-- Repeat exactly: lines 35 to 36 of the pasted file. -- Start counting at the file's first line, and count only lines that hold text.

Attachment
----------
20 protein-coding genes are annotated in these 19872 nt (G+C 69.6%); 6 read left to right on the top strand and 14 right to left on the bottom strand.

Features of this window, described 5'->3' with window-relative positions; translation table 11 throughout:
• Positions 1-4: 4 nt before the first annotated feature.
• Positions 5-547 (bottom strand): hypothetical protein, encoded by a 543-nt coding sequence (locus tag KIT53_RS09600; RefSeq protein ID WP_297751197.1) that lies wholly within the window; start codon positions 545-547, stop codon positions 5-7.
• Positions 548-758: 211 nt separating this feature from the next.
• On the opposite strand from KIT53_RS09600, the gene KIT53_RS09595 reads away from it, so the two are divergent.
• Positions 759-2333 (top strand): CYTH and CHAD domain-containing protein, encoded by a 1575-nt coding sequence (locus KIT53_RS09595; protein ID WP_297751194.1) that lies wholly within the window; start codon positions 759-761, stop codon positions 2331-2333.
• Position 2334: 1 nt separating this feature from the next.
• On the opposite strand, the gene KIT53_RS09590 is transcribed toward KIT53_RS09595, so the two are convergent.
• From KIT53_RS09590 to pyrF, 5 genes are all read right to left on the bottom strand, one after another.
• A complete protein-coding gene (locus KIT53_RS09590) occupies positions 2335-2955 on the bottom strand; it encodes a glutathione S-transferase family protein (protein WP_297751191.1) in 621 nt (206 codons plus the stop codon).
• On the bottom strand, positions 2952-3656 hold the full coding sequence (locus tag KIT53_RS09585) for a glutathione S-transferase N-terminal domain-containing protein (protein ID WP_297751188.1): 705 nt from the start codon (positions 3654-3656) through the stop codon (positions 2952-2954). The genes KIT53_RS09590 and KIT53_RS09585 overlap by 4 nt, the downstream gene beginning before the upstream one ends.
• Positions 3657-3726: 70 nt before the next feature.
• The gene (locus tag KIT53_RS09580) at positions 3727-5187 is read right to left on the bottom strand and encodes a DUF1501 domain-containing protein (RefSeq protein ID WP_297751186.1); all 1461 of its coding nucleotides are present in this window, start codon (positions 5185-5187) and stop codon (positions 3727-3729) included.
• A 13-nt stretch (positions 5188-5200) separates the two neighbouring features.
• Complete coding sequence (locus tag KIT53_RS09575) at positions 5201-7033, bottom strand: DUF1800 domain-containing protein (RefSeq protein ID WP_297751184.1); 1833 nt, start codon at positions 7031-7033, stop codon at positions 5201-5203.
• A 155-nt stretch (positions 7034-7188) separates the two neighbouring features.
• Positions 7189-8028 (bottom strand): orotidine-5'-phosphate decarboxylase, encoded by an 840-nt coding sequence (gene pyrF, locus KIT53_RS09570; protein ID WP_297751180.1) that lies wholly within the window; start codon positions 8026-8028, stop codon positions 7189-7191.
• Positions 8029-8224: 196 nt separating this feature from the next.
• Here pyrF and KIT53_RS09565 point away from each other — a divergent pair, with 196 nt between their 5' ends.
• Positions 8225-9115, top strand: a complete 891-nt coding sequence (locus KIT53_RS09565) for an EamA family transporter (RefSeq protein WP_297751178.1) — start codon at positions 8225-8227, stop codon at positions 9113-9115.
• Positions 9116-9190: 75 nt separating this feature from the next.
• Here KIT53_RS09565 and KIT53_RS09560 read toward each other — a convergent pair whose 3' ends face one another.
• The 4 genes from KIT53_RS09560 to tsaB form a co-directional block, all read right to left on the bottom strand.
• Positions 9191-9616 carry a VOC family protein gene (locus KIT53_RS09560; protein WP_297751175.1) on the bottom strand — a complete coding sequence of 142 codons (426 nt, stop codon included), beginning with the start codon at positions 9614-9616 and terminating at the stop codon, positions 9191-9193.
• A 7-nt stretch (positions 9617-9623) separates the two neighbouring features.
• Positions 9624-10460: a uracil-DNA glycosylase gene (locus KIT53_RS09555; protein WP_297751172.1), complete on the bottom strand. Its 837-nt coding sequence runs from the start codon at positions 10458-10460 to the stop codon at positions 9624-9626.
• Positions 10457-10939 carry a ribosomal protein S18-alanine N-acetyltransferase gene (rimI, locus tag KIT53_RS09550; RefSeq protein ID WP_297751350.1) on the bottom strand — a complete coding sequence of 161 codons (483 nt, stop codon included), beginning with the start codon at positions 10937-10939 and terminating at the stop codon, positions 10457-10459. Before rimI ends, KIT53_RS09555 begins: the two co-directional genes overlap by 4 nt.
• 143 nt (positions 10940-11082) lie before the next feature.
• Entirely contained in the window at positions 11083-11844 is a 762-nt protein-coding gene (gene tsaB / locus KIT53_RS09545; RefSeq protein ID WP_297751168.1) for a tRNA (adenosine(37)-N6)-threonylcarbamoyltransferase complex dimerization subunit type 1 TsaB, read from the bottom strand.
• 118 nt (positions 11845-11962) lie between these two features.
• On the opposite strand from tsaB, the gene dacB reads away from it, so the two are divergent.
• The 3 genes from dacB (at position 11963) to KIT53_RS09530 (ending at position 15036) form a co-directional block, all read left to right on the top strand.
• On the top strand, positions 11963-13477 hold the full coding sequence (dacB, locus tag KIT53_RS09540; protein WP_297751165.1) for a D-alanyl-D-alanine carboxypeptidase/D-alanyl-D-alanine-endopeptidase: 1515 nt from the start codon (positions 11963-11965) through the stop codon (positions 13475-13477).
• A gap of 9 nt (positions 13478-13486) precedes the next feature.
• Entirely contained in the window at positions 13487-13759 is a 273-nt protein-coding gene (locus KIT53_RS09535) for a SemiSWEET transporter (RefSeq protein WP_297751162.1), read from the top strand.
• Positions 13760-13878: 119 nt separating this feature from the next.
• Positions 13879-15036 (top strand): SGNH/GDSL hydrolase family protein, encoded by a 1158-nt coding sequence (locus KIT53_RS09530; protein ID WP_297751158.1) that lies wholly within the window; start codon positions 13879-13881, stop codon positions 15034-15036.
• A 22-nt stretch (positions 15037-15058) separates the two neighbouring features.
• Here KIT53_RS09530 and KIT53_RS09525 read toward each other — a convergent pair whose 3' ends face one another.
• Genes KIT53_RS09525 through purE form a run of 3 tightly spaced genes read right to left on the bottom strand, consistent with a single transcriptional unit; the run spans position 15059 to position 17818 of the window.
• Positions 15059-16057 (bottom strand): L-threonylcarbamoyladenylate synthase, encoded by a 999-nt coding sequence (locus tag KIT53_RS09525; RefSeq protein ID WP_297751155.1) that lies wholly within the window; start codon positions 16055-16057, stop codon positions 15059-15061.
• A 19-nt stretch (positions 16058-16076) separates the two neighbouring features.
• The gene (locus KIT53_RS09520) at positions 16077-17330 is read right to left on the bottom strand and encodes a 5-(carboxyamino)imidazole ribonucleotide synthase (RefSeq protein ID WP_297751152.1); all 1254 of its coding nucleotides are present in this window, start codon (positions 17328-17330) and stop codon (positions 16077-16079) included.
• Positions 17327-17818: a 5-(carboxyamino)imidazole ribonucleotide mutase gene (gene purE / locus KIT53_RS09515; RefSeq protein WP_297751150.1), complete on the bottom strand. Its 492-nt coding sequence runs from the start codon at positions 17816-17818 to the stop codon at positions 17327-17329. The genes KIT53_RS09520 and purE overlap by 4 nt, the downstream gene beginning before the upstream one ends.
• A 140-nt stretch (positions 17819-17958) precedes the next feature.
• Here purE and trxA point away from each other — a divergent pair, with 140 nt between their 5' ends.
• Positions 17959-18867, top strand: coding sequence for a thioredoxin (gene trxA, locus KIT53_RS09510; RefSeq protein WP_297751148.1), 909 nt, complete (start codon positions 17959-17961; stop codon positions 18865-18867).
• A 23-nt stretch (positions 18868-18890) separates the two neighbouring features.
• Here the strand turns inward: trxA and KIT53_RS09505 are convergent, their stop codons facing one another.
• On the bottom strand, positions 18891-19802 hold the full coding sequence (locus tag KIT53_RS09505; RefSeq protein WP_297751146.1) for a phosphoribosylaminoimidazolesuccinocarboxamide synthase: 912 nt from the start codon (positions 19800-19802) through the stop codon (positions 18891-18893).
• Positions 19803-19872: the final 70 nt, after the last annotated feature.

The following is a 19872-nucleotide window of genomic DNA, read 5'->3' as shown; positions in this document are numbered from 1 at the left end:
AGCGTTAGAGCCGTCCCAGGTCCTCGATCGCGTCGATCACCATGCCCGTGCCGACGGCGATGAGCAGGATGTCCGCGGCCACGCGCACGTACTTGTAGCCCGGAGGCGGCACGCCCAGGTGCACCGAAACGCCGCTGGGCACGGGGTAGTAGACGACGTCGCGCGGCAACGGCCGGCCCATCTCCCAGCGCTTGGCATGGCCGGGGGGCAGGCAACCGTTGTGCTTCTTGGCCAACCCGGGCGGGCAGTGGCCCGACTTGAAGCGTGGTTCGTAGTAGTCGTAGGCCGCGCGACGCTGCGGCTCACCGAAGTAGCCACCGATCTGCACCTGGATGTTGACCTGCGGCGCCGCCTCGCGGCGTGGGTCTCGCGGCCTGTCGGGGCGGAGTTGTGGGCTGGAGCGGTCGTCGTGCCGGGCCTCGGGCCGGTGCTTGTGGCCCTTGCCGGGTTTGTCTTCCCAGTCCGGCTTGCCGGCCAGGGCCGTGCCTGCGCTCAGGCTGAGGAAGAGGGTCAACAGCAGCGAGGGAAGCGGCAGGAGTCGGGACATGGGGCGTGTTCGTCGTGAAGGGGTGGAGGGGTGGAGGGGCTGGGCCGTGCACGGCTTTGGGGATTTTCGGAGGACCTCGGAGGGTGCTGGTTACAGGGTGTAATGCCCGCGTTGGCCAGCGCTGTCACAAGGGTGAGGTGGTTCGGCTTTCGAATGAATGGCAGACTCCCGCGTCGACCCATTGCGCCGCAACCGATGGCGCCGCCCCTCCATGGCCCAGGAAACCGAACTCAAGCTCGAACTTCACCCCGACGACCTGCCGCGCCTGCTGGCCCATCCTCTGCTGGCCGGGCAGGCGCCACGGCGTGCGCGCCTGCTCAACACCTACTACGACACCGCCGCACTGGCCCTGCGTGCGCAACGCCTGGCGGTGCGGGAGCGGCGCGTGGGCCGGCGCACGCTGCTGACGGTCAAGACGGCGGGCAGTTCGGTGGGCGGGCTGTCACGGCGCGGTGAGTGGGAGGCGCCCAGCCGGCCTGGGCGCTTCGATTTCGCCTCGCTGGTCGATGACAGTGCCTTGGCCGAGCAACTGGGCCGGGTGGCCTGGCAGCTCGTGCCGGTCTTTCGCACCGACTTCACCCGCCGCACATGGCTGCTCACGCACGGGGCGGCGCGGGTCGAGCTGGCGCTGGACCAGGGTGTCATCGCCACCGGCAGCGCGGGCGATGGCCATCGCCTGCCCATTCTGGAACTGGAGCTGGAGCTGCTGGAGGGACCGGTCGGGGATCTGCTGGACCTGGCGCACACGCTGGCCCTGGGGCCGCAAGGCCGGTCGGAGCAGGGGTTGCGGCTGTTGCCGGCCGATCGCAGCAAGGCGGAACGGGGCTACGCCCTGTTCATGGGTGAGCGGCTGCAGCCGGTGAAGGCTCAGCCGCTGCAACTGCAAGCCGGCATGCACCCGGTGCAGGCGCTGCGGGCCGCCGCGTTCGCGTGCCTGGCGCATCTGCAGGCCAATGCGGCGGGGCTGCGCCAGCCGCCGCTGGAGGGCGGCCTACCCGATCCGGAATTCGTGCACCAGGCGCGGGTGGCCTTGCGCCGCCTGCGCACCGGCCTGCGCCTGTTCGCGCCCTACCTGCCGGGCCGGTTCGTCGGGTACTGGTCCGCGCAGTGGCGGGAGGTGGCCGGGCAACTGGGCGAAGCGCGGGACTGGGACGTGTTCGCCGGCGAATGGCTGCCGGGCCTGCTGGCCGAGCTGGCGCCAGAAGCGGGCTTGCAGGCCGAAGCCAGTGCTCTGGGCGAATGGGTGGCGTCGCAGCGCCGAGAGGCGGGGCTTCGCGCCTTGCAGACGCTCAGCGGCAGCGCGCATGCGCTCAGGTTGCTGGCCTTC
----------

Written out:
• A gap of 9 nt (positions 13478-13486) precedes the next feature.
• Entirely contained in the window at positions 13487-13759 is a 273-nt protein-coding gene (locus KIT53_RS09535) for a SemiSWEET transporter (RefSeq protein WP_297751162.1), read from the top strand.